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July 28, 2013

OKLAHOMA WATCH: Mini hell in Big Mac

1973 riot gutted the state penitentiary in McAlester

OKLAHOMA CITY — Forty years ago this month, a pent-up rage among inmates at the Oklahoma State Penitentiary in McAlester erupted in murderous violence.

On July 27, 1973, “Big Mac,” as it’s commonly called, became a mini-hell of fire and black smoke, stabbing victims, beatings, hostages and looting. The National Guard and Oklahoma Highway Patrol were called in. The governor, David Hall, implored rioters to give up and met with some to hear their demands.

When the siege ended three days later, three inmates were dead, more than 20 people had been injured, and 24 buildings had been destroyed. Total damage was estimated at more than $20 million.

An outside consultant brought in by the governor to advise on how to rebuild the facility after the riot called the incident “one of the most disastrous events in American correctional history.”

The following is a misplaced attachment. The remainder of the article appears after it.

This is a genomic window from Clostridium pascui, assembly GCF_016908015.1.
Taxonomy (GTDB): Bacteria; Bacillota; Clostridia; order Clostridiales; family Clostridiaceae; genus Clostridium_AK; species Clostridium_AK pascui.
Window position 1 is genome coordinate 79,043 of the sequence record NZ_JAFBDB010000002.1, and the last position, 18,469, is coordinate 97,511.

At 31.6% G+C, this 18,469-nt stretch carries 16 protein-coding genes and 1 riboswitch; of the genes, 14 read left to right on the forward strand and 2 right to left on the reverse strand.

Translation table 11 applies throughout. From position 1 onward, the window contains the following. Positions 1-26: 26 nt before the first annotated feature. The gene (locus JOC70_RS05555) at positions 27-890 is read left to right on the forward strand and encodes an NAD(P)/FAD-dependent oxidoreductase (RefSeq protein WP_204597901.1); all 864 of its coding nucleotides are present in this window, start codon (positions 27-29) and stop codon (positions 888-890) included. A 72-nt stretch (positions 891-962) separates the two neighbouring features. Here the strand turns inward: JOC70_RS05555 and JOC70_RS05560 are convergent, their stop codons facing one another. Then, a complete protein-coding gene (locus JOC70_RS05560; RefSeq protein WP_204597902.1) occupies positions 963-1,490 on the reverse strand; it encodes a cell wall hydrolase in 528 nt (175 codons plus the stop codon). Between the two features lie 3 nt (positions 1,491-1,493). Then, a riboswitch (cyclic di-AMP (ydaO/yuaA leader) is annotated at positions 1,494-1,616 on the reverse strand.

The McAlester riot also highlighted issues that had been brewing for years behind the gates of the state’s oldest prison, built in 1908. Overcrowding, filthy and degraded facilities, untrained and low-paid guards, bad communication and other factors had combined to sow the seeds of the revolt.

Although the riot’s death toll was far short of the 39 who died in the Attica Prison riot in New York two years earlier, it gutted most of Big Mac and reinforced claims in a lawsuit that eventually brought reforms to the Oklahoma Department of Corrections

The riot

In the months and years leading up to the 1973 riot, signs of trouble at the prison were evident.

Earlier in the year, prisoners organized a three-day hunger strike protesting a wide variety of problems within the prison, including poor health care, racial discrimination, and censorship of mail, according to History of Corrections in Oklahoma, a book that details aspects of the riot.

The prison had also seen its share of violence, with 19 violent deaths and 40 stabbings occurring in the three years preceding the riot.

Lionel Johnson, now 71, had been working inside the penitentiary for two years, supervising inmate cooks, when the violence erupted.

He described a rough-and-tumble atmosphere at the prison where fights were commonplace. On the day of the riot, though, it was clear something larger was happening.

“I didn’t know what was going on,” he said. “Looked out the door and everyone was running every which way.”

According to various news reports, several inmates, who were drunk off homemade alcohol, collected long knives and stabbed two correctional officers. From there, the mayhem spread to the entire prison, with inmates taking prison employees hostage and using the public address system to announce a “revolution.”

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